By Steve Goldstein, MarketWatch
PARIS (MarketWatch) -- U.S. stock futures Thursday continued to hold to a narrow range after a mixed earnings report from the world's top retailer, Wal-Mart Stores, as a number of reports on the economy are due to come.
S&P 500 futures fell 2.4 points to 1,097.20 while Nasdaq 100 futures rose a half point to 1,812.20. Futures on the Dow Jones Industrial Average fell 11 points.TODAY'S INTERNATIONAL MARKET STORIES
Global Dowâ¢ MarketWatch Topics: Greece â¢ Asia Markets | Europe Markets | LatAm Markets â¢ Canadian Markets | Israel Stocks | London â¢ U.S.: Market Snapshot | After Hours /conga/story/misc/international.html 53366
Wal-Mart Stores /quotes/comstock/13*!wmt/quotes/nls/wmt (WMT 54.06, +0.50, +0.93%) reported a stronger-than-forecast quarterly profit, while the midpoint of its fiscal 2011 guidance was short of estimates.
Wal-Mart shares slipped 2% in premarket trade.
Hewlett-Packard /quotes/comstock/13*!hpq/quotes/nls/hpq (HPQ 50.12, +0.68, +1.38%) rose 1% however as it reported a 25% profit rise and upped its fiscal-year revenue outlook. Rival Dell /quotes/comstock/15*!dell/quotes/nls/dell (DELL 14.11, -0.03, -0.21%) reports after the close of trade. See related H-P story.
There were a slew of reports out of Europe, with Daimler /quotes/comstock/13*!dai/quotes/nls/dai (DAI 45.06, -0.06, -0.13%) skidding as the maker of Mercedes reported a loss and said it won't pay a dividend, while engineering group ABB /quotes/comstock/13*!abb/quotes/nls/abb (ABB 18.51, +0.20, +1.09%) climbed as its profit more than doubled and it increased its dividend. See Daimler story.
There's also a flurry of data for Thursday, including weekly jobless claims, producer prices for January, the February Philly Fed index and January leading indicators.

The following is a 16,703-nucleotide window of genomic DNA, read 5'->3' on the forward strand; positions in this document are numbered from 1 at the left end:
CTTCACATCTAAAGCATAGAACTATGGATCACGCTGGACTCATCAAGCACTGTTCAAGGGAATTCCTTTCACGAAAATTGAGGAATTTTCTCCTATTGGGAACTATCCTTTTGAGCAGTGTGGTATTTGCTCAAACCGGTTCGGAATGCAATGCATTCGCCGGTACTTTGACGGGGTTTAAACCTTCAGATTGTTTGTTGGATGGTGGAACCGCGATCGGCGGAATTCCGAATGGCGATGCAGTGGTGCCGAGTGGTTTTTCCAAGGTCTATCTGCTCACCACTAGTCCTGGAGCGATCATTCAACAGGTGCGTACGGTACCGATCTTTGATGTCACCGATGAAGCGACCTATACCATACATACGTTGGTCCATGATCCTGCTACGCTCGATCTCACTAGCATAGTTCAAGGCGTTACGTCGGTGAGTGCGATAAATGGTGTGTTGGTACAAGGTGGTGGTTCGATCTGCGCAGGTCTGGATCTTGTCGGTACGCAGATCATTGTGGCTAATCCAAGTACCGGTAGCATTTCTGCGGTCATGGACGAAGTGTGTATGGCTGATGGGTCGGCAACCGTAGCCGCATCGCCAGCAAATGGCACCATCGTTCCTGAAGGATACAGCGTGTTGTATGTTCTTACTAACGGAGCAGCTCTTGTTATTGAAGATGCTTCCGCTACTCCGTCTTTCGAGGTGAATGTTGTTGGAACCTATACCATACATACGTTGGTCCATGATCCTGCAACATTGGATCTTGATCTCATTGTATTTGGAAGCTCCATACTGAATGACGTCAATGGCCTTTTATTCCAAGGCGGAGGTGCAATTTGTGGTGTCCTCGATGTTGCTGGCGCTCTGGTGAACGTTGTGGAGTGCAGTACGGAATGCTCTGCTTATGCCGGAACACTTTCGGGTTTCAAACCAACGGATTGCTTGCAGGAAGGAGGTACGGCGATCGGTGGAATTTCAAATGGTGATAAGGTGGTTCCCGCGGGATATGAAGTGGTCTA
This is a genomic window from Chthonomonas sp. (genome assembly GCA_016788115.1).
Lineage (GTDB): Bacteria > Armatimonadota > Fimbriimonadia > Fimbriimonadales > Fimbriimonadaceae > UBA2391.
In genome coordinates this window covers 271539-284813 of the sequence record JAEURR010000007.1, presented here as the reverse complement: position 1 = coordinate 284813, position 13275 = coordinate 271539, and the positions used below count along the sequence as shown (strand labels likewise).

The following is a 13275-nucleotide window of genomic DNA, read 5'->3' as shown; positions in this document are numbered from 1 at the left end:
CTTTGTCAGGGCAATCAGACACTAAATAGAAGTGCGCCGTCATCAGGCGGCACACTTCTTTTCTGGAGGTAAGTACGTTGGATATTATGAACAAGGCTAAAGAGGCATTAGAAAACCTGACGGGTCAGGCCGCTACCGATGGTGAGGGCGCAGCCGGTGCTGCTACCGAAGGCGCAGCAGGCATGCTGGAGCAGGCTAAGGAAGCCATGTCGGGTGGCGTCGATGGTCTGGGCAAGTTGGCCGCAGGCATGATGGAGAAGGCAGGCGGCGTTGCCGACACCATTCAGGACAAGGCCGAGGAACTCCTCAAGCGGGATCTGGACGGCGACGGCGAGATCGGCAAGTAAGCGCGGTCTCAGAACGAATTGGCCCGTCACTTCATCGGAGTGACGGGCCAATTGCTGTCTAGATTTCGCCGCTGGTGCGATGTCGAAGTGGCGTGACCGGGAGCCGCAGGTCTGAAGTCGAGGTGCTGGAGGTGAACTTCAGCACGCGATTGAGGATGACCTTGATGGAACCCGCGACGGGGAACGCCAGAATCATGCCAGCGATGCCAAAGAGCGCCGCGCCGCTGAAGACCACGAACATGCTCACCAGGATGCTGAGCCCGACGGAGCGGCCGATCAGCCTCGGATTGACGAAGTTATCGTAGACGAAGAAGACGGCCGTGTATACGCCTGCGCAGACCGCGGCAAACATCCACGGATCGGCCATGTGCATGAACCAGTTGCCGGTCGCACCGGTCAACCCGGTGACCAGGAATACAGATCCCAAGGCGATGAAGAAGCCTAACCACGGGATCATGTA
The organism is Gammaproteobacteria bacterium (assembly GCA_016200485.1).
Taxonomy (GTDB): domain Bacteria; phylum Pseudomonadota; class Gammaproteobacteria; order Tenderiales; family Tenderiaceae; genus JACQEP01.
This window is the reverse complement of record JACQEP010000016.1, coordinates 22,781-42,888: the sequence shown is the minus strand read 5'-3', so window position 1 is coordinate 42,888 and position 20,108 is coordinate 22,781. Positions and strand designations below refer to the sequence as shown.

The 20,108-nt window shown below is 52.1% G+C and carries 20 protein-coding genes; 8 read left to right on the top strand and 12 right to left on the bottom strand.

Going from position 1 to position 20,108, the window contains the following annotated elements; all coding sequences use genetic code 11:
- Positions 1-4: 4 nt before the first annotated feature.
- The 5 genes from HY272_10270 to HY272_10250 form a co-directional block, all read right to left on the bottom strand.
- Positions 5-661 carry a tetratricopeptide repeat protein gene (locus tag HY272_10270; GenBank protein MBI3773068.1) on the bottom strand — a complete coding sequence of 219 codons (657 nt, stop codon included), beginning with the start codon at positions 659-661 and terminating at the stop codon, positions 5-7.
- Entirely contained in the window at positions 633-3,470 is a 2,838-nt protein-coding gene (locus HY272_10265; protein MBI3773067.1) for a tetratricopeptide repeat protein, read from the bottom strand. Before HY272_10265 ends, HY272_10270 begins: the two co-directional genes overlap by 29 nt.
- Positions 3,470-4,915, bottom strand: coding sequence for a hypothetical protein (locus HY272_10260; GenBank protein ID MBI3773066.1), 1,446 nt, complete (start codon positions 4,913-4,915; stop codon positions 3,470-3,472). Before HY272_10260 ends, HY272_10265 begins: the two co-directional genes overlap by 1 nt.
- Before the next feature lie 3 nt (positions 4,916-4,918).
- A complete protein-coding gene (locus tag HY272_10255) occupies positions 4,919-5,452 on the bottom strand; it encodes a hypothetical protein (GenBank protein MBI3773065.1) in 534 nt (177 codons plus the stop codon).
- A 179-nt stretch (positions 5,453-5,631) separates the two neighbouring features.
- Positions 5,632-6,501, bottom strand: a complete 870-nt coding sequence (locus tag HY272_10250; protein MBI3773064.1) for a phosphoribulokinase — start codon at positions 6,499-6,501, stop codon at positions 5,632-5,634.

Gold futures slumped as the International Monetary Fund said it would sell 191.3 metric tons of gold. See IMF story.
Oil futures slipped before weekly energy inventories data.
The hard-hit euro /quotes/comstock/21o!x:seurusd (CUR_EURUSD 1.36, 0.00, -0.17%) also was weaker, putting it on track for losses in six out of the last seven sessions as concerns over European unwillingness to detail specific measures on how they could help Greece continue to pressure the shared currency.
The Bank of Japan held interest rates at 0.1% as it said the Japanese economy is picking up but not on a self-sustaining growth path.
Most Asian markets closed with modest losses, though the Nikkei 225 ended up 0.3% in Tokyo, and in Europe, the Dow Jones Stoxx 600 rose 0.4%.
U.S. stocks posted a second straight gain Wednesday, boosted by strong profit reports and economic data that reinforced investors' newfound preference for the U.S. over Europe as a venue to put their money to work. But markets did close off the day's best levels after minutes from the last Federal Open Market Committee interest-rate-setting meeting revealed a slightly more hawkish tone than economists had anticipated.
The Dow Jones Industrial Average and the S&P 500 each rose 0.4% and the Nasdaq Composite added 0.6%. For 2010, however, those indexes are down between 1% and 2%.
Steve Goldstein is MarketWatch's London bureau chief.